Drying is a great way to preserve your leftover chillies and there are several ways to do it. Scotch Bonnets, Habaneros and other fleshy varieties tend not to dry very well, unless you have a dedicated dehydrator.
Drying is more suited to waxier chillies such as Birds Eye and Indian Peppers. Traditionally, chillies would be laid out in the sun to dry, giving warmth and ventilation, but this is not always possible in cooler climates.
If you have neither a dehydrator nor a warm climate, the important thing to remember is to keep your chillies warm and dry. Around 25˚C is optimum, much higher and you risk a very brittle product, lower and you risk losing your chillies to mould.
First rinse the chillies in salty water to help to prevent mould. Then spread them out on some moisture-absorbent tissue in a warm place such as a greenhouse, warm windowsill or airing cupboard, turning regularly. Store in an airtight container whole or use a coffee grinder to produce chilli powder.
Alternatively, string up your chillies in a Ristra, as pictured right. Either wrap cotton around the stems of numerous chillies to tie in a long bunch, or thread through the stems with a needle and cotton and hang up in a warm, dry place to dry. Ristras originate in Mexico and make beautiful decorations or gifts, fresh or dried.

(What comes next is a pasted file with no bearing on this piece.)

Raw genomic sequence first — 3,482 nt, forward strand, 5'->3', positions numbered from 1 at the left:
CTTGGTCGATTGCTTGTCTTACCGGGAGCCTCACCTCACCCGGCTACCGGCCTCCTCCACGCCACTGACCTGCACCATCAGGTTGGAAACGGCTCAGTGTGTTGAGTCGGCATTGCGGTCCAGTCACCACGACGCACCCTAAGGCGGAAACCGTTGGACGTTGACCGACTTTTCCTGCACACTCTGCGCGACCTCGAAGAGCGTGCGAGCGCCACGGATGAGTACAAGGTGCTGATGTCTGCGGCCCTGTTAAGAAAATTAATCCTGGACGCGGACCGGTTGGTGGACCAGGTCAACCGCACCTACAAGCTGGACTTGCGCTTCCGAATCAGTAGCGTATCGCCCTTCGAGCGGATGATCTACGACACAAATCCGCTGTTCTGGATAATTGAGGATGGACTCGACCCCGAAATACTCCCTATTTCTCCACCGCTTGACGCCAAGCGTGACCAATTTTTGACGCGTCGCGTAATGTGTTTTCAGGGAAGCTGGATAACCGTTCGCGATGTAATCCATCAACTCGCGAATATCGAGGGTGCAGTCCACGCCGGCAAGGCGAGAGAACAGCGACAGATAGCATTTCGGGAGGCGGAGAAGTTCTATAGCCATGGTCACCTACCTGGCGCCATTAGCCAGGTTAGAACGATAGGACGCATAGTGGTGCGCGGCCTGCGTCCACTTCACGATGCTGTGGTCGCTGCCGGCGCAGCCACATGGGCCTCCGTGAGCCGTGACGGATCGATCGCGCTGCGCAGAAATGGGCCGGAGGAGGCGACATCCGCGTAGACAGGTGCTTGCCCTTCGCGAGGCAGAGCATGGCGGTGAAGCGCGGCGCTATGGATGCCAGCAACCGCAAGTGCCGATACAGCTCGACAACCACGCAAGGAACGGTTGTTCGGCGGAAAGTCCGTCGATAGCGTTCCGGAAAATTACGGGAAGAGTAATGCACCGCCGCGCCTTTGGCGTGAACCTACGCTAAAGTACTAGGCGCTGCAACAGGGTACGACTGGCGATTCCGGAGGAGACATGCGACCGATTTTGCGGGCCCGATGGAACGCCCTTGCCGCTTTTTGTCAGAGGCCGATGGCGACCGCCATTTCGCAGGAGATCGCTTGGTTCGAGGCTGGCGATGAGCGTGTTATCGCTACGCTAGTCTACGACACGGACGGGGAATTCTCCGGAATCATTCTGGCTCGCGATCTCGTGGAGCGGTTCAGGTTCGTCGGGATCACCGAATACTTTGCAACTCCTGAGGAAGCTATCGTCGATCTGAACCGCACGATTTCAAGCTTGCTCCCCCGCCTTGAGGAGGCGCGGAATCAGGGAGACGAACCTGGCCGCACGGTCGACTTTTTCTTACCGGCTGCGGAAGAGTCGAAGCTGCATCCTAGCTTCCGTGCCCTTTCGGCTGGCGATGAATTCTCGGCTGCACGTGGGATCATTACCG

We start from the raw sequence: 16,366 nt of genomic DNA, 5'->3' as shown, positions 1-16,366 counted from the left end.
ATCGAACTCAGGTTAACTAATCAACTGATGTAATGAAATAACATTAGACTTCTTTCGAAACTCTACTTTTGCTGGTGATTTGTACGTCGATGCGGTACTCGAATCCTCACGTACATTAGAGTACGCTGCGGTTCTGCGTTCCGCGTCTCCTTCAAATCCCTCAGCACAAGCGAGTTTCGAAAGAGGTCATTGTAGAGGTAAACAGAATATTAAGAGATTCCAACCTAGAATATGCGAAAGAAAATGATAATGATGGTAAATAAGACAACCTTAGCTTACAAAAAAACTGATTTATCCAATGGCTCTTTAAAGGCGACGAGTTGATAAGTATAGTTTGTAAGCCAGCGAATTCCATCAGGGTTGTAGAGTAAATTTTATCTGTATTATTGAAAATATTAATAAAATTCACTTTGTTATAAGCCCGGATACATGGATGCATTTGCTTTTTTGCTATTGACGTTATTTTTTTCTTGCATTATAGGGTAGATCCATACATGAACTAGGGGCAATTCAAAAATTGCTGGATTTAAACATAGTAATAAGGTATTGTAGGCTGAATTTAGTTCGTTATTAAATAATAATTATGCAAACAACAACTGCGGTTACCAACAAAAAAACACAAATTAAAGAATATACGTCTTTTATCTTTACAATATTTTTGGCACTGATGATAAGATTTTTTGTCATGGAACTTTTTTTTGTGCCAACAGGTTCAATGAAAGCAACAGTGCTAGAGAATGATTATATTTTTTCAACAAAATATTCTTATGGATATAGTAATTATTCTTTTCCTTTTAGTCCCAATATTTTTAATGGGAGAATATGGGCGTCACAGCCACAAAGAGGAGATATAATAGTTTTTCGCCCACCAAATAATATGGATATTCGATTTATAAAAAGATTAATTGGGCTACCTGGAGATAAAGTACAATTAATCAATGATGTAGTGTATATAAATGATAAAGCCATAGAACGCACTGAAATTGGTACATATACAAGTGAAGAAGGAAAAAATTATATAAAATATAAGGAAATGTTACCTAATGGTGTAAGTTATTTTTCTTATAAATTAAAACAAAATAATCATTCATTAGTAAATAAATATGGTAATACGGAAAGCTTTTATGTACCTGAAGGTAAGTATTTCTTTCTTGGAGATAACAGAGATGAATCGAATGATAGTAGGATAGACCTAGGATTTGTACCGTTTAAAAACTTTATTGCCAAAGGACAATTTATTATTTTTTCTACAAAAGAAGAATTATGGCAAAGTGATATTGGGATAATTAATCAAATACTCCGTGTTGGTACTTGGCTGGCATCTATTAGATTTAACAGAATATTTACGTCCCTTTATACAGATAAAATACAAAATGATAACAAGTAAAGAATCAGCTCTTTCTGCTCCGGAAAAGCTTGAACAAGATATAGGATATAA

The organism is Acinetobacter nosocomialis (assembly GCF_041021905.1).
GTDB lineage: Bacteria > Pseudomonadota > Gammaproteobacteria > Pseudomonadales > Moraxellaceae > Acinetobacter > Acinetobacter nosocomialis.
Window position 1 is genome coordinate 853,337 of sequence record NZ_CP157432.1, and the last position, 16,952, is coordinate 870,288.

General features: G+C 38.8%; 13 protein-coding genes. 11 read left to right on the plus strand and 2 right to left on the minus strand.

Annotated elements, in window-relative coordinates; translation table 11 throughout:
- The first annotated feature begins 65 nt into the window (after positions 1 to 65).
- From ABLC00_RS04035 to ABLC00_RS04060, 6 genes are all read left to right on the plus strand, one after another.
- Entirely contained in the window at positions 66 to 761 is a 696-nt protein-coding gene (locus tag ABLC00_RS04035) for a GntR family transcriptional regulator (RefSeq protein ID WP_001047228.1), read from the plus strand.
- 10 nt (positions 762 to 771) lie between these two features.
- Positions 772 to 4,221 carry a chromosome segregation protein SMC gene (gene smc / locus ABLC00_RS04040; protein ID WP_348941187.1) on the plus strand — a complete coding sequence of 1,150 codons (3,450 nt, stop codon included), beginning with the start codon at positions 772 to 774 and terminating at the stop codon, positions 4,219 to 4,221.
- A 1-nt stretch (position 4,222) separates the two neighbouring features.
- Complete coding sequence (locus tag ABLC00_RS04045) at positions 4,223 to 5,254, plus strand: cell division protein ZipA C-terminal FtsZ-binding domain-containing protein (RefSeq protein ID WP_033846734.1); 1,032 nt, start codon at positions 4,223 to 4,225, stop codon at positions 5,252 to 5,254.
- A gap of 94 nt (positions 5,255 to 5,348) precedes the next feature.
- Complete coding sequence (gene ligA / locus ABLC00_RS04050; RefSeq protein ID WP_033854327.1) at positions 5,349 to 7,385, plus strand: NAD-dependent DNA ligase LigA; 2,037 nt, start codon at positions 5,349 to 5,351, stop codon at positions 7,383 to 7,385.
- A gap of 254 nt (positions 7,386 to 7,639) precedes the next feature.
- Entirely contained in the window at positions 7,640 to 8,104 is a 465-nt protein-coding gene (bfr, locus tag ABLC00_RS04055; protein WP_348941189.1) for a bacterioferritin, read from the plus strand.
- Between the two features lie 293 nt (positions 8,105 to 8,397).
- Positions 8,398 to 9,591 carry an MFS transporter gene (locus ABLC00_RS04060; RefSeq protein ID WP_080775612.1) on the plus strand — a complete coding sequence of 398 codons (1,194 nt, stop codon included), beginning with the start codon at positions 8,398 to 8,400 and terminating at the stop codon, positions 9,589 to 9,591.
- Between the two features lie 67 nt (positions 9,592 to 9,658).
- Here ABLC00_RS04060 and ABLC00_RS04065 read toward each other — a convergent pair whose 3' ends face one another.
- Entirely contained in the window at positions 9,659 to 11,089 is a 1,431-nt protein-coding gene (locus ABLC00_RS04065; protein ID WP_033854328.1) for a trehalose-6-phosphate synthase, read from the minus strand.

Pickling works well for most types of chilli, keeping them crisp and hot as well as looking great in their jars.
Take 1lb chillies, remove any damaged fruit, make a couple of tiny slits into each chilli and wash thoroughly in salt water. Mix with 15 peppercorns, 5 bay leaves and 3 tblsp salt and pack into pre-sterilised wide-mouthed jars, to 1cm below the rim.
Heat 1 litre white wine, rice or cider vinegar with 6 tablespoons caster sugar until the sugar has dissolved and the mixture is almost boiling. Pour into the jars with the chillies, cool a little and seal. Refrigerate and leave for at least 2 weeks.
Chillies freeze reasonably, retaining most of their flavour and heat. Freezing is the best way to preserve fleshier chillies like Scotch Bonnets and Habaneros.
Frozen chillies, however, do not always keep their shape or texture well with freezing so you may prefer to process them first. Remove the stalks and the seeds if you like (seeds can go a bit brown on freezing but this will do no harm) and freeze in a sealed bag. You can them smash the bag with a rolling pin and use as required.
Alternatively, pack the chopped chillies into an ice cube tray, then empty chilli cubes into a selaed bag to store to make easily measured portions. Keep the ice tray just for your chillies though!